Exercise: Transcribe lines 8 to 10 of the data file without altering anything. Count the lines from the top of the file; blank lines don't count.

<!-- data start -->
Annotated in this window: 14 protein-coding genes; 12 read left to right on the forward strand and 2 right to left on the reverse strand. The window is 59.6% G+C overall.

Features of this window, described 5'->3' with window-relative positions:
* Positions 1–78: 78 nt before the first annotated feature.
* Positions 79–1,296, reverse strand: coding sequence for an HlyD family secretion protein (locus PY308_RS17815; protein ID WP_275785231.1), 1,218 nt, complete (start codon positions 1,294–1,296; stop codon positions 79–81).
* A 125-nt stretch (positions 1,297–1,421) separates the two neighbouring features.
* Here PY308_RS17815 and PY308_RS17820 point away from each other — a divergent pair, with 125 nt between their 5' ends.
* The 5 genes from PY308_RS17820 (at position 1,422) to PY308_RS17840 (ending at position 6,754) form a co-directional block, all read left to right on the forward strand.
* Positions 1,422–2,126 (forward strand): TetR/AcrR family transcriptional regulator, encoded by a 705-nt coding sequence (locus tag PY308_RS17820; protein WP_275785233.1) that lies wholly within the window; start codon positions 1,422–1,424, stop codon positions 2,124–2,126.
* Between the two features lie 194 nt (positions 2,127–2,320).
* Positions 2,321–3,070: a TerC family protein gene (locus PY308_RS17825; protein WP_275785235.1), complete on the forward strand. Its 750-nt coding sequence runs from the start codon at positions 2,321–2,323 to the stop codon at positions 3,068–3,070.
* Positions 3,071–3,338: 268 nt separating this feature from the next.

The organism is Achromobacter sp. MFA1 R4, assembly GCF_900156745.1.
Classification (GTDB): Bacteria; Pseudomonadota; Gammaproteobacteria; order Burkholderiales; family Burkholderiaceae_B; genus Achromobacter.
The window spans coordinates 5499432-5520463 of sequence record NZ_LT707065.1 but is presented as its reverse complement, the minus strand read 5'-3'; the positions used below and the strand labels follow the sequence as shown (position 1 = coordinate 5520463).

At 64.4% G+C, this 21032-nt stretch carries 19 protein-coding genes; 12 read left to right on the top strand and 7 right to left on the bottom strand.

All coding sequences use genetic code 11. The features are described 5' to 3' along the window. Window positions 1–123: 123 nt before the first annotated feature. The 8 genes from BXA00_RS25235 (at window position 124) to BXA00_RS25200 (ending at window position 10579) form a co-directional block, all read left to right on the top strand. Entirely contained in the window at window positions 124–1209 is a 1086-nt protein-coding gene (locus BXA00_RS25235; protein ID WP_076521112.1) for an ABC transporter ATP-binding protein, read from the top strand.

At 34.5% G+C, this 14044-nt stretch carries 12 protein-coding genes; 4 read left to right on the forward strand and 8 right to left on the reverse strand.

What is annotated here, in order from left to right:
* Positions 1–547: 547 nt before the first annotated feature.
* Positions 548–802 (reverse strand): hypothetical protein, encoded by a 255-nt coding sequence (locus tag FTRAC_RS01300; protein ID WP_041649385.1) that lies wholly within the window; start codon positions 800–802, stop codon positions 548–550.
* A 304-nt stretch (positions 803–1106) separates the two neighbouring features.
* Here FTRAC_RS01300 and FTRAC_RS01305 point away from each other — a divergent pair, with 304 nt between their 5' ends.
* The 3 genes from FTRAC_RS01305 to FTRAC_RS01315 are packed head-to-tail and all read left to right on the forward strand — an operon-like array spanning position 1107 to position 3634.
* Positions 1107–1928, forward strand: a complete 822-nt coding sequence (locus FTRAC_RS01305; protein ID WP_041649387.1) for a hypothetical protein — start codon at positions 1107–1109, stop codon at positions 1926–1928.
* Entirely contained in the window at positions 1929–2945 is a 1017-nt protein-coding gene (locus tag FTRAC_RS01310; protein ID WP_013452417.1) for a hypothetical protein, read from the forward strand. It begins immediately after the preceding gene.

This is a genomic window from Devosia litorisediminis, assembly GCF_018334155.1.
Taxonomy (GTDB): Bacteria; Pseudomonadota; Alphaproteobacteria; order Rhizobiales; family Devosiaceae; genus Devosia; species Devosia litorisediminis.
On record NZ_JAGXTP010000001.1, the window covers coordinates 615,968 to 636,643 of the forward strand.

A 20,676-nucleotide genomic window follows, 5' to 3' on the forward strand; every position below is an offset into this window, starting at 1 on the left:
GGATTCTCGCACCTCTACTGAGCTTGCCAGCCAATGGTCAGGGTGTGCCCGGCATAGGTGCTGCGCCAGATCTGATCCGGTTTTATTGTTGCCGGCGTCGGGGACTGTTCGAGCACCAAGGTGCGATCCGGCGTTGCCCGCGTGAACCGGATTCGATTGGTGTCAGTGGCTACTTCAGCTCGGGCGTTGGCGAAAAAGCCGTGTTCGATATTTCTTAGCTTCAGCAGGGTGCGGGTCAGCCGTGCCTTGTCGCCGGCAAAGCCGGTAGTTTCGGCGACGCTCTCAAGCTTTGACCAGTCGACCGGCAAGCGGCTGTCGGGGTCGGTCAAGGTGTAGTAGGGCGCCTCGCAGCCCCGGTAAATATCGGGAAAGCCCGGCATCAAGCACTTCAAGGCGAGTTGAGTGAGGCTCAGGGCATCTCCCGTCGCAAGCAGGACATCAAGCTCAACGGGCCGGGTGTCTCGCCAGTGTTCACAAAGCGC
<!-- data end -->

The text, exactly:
* Positions 1,422–2,126 (forward strand): TetR/AcrR family transcriptional regulator, encoded by a 705-nt coding sequence (locus tag PY308_RS17820; protein WP_275785233.1) that lies wholly within the window; start codon positions 1,422–1,424, stop codon positions 2,124–2,126.
* Between the two features lie 194 nt (positions 2,127–2,320).
* Positions 2,321–3,070: a TerC family protein gene (locus PY308_RS17825; protein WP_275785235.1), complete on the forward strand. Its 750-nt coding sequence runs from the start codon at positions 2,321–2,323 to the stop codon at positions 3,068–3,070.